B Phillips. "Standing at the bedside: so many questions...". The Internet Journal of Law, Healthcare and Ethics. 2002 Volume 1 Number 2.
Standing at the bedside of this 17 year old boy, life becomes a series of rapid-fire questions: who are you?; where did you come from?; what did you want to be?; where did you want to go?; what were your dreams, your desires, your fears?; what am I supposed to do? So many questions...
Yet he offers no answers. Says not a word. Makes not a sound. The machines surrounding us make sounds - that's for sure! The mechanical ventilator, the monitors, the intravenous pumps, the wires, the cables, the lights, the noises! So many noises...
Standing here at the bedside, I can hear the cries, the screams, the pain - emanating from down the hall (his family is torn apart - “understandably so”, I say to the boy). They do not want to lose someone so close - so young - not like this, not now, not today. Yet clinically (medically), they have already lost him - he is brain-dead. This patient is no longer a person. This person is no longer an individual. It sounds so straight-forward, so clear, so definitive - yet nobody wants to hear. Nobody wants to accept. Nobody wants to lose. His family will not consent to the removal of these machines. 6 days now - and the noise continues...
“What am I to do?”, I ask the boy. “Where am I to go?” “Who should I be listening to?” “How long will this go on?” “How many days or weeks or months should I come here and stand at your bedside?” “What do you want me to do?” So many questions...
And not a single answer. Not from this hospital bed. Sitting down beside him, I continue talking out loud...
Is it morally acceptable to unplug these machines, right here - right now ?
Is it morally acceptable to obey your family, and keep everything going ?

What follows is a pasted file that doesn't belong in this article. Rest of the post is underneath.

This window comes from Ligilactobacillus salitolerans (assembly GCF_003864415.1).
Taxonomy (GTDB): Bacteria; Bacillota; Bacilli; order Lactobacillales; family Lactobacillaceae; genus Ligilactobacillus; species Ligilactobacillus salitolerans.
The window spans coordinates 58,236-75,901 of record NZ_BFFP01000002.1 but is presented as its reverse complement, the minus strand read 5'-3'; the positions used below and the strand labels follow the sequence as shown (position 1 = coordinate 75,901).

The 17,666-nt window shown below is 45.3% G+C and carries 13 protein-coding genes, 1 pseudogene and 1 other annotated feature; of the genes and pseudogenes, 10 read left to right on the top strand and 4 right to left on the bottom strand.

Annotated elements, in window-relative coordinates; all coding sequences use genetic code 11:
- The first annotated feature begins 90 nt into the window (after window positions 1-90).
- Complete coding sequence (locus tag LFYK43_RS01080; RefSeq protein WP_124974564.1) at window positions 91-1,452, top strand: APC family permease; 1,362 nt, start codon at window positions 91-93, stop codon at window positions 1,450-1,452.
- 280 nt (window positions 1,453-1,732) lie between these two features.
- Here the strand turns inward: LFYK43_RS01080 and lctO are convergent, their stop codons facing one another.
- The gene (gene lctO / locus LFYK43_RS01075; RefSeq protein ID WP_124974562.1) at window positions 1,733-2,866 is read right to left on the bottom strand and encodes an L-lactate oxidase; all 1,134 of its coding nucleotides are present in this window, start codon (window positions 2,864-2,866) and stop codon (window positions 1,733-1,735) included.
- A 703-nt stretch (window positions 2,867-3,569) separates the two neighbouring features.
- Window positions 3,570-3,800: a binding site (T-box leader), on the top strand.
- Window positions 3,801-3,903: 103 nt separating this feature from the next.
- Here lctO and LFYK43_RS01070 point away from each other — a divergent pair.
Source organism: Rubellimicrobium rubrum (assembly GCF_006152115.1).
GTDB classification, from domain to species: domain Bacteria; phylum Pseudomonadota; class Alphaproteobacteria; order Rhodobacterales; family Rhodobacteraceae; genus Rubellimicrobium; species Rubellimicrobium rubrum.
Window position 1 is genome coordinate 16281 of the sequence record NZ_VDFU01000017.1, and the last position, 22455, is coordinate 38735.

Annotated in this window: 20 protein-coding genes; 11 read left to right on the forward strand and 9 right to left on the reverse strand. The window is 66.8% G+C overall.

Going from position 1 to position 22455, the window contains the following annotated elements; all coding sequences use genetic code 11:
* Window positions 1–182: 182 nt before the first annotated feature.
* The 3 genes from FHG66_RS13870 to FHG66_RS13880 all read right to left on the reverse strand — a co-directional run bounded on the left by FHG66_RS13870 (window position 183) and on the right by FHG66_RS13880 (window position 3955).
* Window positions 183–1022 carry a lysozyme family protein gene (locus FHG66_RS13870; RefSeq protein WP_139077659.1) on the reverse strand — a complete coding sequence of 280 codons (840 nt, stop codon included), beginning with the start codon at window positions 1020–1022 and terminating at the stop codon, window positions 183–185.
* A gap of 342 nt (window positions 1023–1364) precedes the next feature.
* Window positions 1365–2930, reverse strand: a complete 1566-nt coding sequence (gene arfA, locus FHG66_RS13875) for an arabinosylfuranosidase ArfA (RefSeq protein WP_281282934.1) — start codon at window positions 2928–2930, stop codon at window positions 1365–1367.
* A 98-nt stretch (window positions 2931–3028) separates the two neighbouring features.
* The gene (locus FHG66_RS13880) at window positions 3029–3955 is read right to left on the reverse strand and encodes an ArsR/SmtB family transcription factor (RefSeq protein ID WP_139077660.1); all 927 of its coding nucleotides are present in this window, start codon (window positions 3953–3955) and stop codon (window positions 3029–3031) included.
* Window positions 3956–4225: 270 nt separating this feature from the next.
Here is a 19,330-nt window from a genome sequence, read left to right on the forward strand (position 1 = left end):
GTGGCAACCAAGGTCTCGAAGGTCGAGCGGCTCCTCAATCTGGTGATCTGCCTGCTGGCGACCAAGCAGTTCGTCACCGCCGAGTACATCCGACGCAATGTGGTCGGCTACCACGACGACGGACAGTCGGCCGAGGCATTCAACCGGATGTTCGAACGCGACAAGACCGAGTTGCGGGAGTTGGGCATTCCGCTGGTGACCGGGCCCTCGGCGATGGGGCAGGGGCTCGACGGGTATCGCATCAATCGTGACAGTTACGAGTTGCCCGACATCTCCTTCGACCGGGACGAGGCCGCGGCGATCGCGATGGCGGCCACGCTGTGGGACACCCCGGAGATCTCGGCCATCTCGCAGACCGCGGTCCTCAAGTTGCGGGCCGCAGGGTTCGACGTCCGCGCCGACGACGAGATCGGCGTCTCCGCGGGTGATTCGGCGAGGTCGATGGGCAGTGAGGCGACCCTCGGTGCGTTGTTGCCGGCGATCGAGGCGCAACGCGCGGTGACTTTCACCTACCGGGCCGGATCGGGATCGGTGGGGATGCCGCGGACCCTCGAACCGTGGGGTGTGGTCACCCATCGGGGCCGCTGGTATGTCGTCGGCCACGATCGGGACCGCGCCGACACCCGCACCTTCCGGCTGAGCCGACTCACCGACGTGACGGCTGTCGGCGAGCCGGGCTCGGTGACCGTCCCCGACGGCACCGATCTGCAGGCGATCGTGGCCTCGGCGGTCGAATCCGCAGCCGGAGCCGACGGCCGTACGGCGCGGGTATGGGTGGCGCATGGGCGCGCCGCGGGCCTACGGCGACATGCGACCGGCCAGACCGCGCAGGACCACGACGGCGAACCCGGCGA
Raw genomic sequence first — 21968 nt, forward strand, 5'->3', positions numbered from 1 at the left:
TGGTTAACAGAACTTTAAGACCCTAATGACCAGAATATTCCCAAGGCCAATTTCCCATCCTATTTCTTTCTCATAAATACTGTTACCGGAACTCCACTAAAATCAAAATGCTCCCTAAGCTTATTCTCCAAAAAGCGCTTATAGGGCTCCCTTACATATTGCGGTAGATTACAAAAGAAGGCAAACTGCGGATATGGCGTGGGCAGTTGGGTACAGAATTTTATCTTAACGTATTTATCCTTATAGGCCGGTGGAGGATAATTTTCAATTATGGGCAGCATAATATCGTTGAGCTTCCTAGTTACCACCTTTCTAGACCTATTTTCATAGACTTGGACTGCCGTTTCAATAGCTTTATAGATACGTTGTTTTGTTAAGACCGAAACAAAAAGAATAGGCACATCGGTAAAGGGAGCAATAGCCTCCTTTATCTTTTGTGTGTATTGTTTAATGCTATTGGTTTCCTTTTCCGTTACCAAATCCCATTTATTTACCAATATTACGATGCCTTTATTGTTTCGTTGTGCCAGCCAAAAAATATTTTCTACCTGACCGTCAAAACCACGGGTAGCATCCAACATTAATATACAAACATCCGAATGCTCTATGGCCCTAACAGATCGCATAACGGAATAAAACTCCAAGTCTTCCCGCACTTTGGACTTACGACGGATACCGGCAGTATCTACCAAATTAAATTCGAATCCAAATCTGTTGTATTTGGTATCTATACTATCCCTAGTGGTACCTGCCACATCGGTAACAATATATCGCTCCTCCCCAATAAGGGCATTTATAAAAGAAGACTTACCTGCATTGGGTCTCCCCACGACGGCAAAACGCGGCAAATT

Is it “acceptable” to invade your body with our needles, and wires, and cables, and machines ?
I don't know, my young friend... I just don't know.
I do know that before we (as physicians, nurses, or “healthcare workers”) offer a “treatment” (any “treatment”) to a patient, we must first understand not only the desired result of that “treatment” but also the manner in which it is to be administered (or removed). We must also ensure that the “treatment” is in accordance with the actual patient's desires - let us not forget, that a patient IS an individual. I also know that we should ask if the “treatment” is BENEFICIAL to THIS actual patient, as a PERSON. And, I know of a patient's inherent right to self-interest... self-determination... self-will.
My young friend, you don't know this - but you were shot in the head six days ago. The bullet went through both sides of your skull and you fell immediately into a state of “unconsciousness”. You were brought to the emergency room and I was on-call. From there, we came up here. I had to tell your parents what had happened - a phone call in the middle of the night. And, No - the police have not caught the men who robbed you. Not yet. I also talked to your brother and two sisters in the hallway outside - just beyond those blue doors over there (and don't worry, I caught your younger sister as she started to faint). Every day since has been a struggle - not for you, your vital signs have never wavered - your temperature has never fluctuated - the machines are all doing their job. But for your family, it has been hard... and I understand. You probably don't know what it means to be “brain-dead”...
Well, Kaufman stated that “to establish the diagnosis of brain death, the physician must document the irreversible loss of all brain function while excluding conditions that can mimic brain death. Confirmation of irreversibility requires continued observation for variable periods, depending on individual circumstances and use of confirmatory tests.” 4 days ago, I ordered an “EEG” - it's a brain function test (and don't worry, I didn't know what it meant when I was 17 either). That test revealed no electrical activity in your brain and that night a perfusion study documented a complete lack of cerebral blood flow. You see, Kaufman also wrote that the “absence of cerebral blood flow confirms brain death, since absence of flow results in irreversible damage within minutes”. I wish it wasn't true - but, my friend you are brain-dead. And that was 4 days ago.
Both legally, and morally, you are dead. Only those machines over there are creating this illusion. Since you are dead, you are no longer a person. You are no longer an individual. Yet, does this mean that with the loss of life comes loss of self-interests... self-determination... self-will ?
Am I, then, free from the duty to protect you - as a patient, as a person, as a body ?
No - I am not. That answer, I know.